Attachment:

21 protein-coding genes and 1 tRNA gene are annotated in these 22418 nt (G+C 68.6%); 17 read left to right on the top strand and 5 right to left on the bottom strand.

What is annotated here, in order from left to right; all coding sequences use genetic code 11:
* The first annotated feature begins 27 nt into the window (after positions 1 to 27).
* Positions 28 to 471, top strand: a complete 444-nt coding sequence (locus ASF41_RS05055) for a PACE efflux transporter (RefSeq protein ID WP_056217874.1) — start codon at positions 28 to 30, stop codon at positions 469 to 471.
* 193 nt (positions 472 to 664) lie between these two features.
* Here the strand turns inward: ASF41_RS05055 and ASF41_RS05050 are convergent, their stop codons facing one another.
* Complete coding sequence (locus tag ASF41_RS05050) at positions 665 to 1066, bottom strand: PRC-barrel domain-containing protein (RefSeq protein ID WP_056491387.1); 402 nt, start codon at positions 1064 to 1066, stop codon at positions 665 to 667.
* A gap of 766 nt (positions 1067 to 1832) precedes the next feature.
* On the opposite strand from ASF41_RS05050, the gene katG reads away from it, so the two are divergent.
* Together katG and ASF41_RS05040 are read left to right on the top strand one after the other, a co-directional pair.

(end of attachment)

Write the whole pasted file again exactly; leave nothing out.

21 protein-coding genes and 1 tRNA gene are annotated in these 22418 nt (G+C 68.6%); 17 read left to right on the top strand and 5 right to left on the bottom strand.

What is annotated here, in order from left to right; all coding sequences use genetic code 11:
* The first annotated feature begins 27 nt into the window (after positions 1 to 27).
* Positions 28 to 471, top strand: a complete 444-nt coding sequence (locus ASF41_RS05055) for a PACE efflux transporter (RefSeq protein ID WP_056217874.1) — start codon at positions 28 to 30, stop codon at positions 469 to 471.
* 193 nt (positions 472 to 664) lie between these two features.
* Here the strand turns inward: ASF41_RS05055 and ASF41_RS05050 are convergent, their stop codons facing one another.
* Complete coding sequence (locus tag ASF41_RS05050) at positions 665 to 1066, bottom strand: PRC-barrel domain-containing protein (RefSeq protein ID WP_056491387.1); 402 nt, start codon at positions 1064 to 1066, stop codon at positions 665 to 667.
* A gap of 766 nt (positions 1067 to 1832) precedes the next feature.
* On the opposite strand from ASF41_RS05050, the gene katG reads away from it, so the two are divergent.
* Together katG and ASF41_RS05040 are read left to right on the top strand one after the other, a co-directional pair.